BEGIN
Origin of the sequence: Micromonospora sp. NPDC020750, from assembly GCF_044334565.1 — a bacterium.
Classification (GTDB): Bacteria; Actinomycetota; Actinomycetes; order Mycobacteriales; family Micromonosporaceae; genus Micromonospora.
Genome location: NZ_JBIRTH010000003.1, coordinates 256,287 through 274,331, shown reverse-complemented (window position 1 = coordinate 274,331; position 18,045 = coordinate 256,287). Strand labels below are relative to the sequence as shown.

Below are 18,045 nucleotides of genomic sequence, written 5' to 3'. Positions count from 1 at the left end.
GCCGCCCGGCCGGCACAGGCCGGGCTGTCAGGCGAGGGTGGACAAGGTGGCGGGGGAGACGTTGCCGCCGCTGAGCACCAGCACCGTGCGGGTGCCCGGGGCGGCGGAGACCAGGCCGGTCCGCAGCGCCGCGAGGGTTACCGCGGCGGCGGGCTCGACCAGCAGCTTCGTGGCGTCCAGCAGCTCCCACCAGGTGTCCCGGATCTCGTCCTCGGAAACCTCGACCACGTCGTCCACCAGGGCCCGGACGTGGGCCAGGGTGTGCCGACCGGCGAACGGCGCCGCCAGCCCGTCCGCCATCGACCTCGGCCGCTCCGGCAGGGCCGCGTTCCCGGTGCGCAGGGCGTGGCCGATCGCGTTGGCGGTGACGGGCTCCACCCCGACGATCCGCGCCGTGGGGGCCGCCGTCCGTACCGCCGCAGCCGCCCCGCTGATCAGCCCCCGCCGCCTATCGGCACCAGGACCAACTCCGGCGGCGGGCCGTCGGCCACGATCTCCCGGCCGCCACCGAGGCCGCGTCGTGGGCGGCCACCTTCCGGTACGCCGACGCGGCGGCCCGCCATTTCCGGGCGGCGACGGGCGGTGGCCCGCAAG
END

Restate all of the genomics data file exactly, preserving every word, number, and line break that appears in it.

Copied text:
Origin of the sequence: Micromonospora sp. NPDC020750, from assembly GCF_044334565.1 — a bacterium.
Classification (GTDB): Bacteria; Actinomycetota; Actinomycetes; order Mycobacteriales; family Micromonosporaceae; genus Micromonospora.
Genome location: NZ_JBIRTH010000003.1, coordinates 256,287 through 274,331, shown reverse-complemented (window position 1 = coordinate 274,331; position 18,045 = coordinate 256,287). Strand labels below are relative to the sequence as shown.

Below are 18,045 nucleotides of genomic sequence, written 5' to 3'. Positions count from 1 at the left end.
GCCGCCCGGCCGGCACAGGCCGGGCTGTCAGGCGAGGGTGGACAAGGTGGCGGGGGAGACGTTGCCGCCGCTGAGCACCAGCACCGTGCGGGTGCCCGGGGCGGCGGAGACCAGGCCGGTCCGCAGCGCCGCGAGGGTTACCGCGGCGGCGGGCTCGACCAGCAGCTTCGTGGCGTCCAGCAGCTCCCACCAGGTGTCCCGGATCTCGTCCTCGGAAACCTCGACCACGTCGTCCACCAGGGCCCGGACGTGGGCCAGGGTGTGCCGACCGGCGAACGGCGCCGCCAGCCCGTCCGCCATCGACCTCGGCCGCTCCGGCAGGGCCGCGTTCCCGGTGCGCAGGGCGTGGCCGATCGCGTTGGCGGTGACGGGCTCCACCCCGACGATCCGCGCCGTGGGGGCCGCCGTCCGTACCGCCGCAGCCGCCCCGCTGATCAGCCCCCGCCGCCTATCGGCACCAGGACCAACTCCGGCGGCGGGCCGTCGGCCACGATCTCCCGGCCGCCACCGAGGCCGCGTCGTGGGCGGCCACCTTCCGGTACGCCGACGCGGCGGCCCGCCATTTCCGGGCGGCGACGGGCGGTGGCCCGCAAG